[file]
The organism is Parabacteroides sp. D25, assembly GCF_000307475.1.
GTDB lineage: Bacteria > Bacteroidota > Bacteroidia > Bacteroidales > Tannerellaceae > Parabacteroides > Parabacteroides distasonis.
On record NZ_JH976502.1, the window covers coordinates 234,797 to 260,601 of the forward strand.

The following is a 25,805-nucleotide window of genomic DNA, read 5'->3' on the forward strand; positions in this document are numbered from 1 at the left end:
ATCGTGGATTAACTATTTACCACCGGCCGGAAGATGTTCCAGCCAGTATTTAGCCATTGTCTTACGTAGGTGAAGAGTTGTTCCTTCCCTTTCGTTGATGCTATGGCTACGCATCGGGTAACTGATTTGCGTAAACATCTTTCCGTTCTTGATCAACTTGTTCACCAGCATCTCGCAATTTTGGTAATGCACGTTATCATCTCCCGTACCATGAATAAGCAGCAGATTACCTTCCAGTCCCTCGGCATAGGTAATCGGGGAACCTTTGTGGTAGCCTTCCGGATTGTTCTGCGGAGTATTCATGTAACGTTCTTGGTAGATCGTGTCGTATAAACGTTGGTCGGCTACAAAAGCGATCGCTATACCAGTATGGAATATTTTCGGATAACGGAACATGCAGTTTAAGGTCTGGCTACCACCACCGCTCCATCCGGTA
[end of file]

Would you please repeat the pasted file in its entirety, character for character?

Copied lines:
The organism is Parabacteroides sp. D25, assembly GCF_000307475.1.
GTDB lineage: Bacteria > Bacteroidota > Bacteroidia > Bacteroidales > Tannerellaceae > Parabacteroides > Parabacteroides distasonis.
On record NZ_JH976502.1, the window covers coordinates 234,797 to 260,601 of the forward strand.

The following is a 25,805-nucleotide window of genomic DNA, read 5'->3' on the forward strand; positions in this document are numbered from 1 at the left end:
ATCGTGGATTAACTATTTACCACCGGCCGGAAGATGTTCCAGCCAGTATTTAGCCATTGTCTTACGTAGGTGAAGAGTTGTTCCTTCCCTTTCGTTGATGCTATGGCTACGCATCGGGTAACTGATTTGCGTAAACATCTTTCCGTTCTTGATCAACTTGTTCACCAGCATCTCGCAATTTTGGTAATGCACGTTATCATCTCCCGTACCATGAATAAGCAGCAGATTACCTTCCAGTCCCTCGGCATAGGTAATCGGGGAACCTTTGTGGTAGCCTTCCGGATTGTTCTGCGGAGTATTCATGTAACGTTCTTGGTAGATCGTGTCGTATAAACGTTGGTCGGCTACAAAAGCGATCGCTATACCAGTATGGAATATTTTCGGATAACGGAACATGCAGTTTAAGGTCTGGCTACCACCACCGCTCCATCCGGTA